At this point in time I have seen x-rays of my lungs and breasts, ultra sounds of my kidneys and heart, watched a camera look around the inside of my bladder, how it gets there is better left to the imagination, and now I see my own skeleton immerge a little at a time. There is something profound at looking inside your own body and seeing it working away. Especially when you actually see your heart pumping away send blood through you veins. To me it is seeing God’s design in action and knowing that every other human being looks almost exactly the same from this view. There is no color, race, creed or religion from this point of view. I’m done and the technician is not as talkative as when I entered. My head tells me this is a sure sign that she has found something very wrong.
I’m sitting in my Doctor’s office. Today we will do the biopsy something my head tells me not to do. Some of the articles say that a biopsy can exacerbate the cancer. My Doctor tells me that he has not experienced that. The Doctor’s assistant ushers me in to the inner sanctum with a hug and kiss. It seems as if we have been dating on and off for seven years now. We enter the room for the test and instructions are given. This woman is the only one who has seen my private parts in the last seven years. I think I have to get out more.
After the test and another hug I leave the office to wait for the results. My mind is having a hay day of none productive thoughts. The best is to keep busy and not let these thoughts become part of my daily thinking. Again it is time to seek refuge in my daily routine to keep me from becoming depressed and full of self-pity. I tell my cousin who begins to find Doctor’s and treatments for my aliment. I’m blessed with people who care and want to be helpful. It is not the time for that yet, it is time for me to be still and believe that God has this all under control. It is not the first time I’ve been here nor will it be the last of this I am sure.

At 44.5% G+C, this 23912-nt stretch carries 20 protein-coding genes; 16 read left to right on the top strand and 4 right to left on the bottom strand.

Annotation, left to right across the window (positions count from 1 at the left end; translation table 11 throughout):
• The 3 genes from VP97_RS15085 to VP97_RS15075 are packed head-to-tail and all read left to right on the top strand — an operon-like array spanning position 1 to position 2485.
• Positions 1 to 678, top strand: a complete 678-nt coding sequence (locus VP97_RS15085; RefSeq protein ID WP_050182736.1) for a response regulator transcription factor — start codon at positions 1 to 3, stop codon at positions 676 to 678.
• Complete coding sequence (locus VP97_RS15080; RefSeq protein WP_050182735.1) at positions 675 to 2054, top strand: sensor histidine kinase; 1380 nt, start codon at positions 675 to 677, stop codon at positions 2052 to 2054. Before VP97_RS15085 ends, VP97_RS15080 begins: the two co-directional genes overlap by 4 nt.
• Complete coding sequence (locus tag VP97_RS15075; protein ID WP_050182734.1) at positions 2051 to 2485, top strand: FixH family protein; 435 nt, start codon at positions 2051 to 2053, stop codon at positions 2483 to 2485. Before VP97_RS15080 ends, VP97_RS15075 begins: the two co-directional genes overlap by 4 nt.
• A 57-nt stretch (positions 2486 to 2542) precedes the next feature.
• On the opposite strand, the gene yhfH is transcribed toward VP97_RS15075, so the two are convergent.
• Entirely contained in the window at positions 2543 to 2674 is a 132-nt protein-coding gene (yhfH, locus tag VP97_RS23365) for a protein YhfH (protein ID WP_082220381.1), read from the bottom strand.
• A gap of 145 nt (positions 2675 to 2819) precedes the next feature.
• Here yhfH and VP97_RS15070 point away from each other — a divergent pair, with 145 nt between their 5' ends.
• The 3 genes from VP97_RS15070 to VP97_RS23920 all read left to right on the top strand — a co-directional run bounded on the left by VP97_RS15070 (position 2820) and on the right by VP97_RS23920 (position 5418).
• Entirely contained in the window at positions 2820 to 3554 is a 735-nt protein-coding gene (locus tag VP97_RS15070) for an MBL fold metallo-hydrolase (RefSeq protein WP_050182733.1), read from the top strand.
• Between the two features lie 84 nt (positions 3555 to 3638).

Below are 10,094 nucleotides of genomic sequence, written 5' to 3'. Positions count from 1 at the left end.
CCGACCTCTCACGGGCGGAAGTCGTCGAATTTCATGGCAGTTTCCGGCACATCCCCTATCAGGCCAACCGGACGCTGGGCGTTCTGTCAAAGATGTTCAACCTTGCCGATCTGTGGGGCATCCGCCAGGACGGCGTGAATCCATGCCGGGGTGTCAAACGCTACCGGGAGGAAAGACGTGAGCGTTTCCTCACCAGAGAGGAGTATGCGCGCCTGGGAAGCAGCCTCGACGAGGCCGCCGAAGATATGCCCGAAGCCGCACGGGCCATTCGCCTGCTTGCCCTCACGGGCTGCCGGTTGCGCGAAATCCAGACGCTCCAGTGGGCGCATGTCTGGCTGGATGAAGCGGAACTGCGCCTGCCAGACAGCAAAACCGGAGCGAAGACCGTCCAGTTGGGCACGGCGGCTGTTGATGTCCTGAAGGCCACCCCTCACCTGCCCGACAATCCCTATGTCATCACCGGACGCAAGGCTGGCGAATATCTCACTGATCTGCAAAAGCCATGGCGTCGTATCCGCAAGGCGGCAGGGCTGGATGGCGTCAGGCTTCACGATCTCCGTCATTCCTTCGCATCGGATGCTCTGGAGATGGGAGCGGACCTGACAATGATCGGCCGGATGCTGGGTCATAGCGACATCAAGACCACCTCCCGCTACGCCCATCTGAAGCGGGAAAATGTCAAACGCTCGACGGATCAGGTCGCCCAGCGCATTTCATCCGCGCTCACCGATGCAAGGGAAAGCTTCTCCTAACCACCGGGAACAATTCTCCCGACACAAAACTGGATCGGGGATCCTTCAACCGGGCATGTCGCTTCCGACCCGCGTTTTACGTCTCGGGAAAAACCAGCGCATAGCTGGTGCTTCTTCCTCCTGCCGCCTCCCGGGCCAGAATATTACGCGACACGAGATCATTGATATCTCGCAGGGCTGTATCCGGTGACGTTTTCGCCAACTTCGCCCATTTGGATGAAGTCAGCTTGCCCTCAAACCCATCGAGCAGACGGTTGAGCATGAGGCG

I’m sitting in the Doctor’s office. The Doctor’s assistant comes to the door to usher me in again with a hug and kiss. Maybe we should be living together by now? Sitting in the office I stare at a poster of limp penis cut down the middle. My mind tells me that what I’ll soon look like. Shut the fuck up! Enter the Doctor and my thicker chart which he comments on like it’s my fault he has to carry such a heavy thing around. He begins and so does my mind.
The biopsy is positive for cancer 25 percent in one side, 5 percent in the other. There goes your sex life, well if you had one. The Bone scan was negative, showed a little arthritis here and there. Thank God! As he goes through the options one by one showing me a picture book. Well I can go to England before I decide on any treatment. Maybe I’ll get treatment in Europe. Let’s see 10 to 15 years that no put me well into the seventies. Maybe I cannot do anything until I’m seventy then get treatment? The Doctor is still talking about stuff I’m listening but not my head. I want to get out of this office and live what life I have left. He suggests that I talk to a radiologist and a surgeon, but not decision needs to be made quickly. Leaving the office, after my hug, I smiling that I don’t have bone cancer. That’s all that matters. I can ride my bike through Europe without wondering what will happen if I fall.
I have prostate cancer and I can live with that. I will live with that and will not let my mind let is stop me from doing and living. Then next thing I’ll be doing is buying my ticket to England where my bike will be waiting for me to ride yet again. And ride I will long and hard for the better part of two months.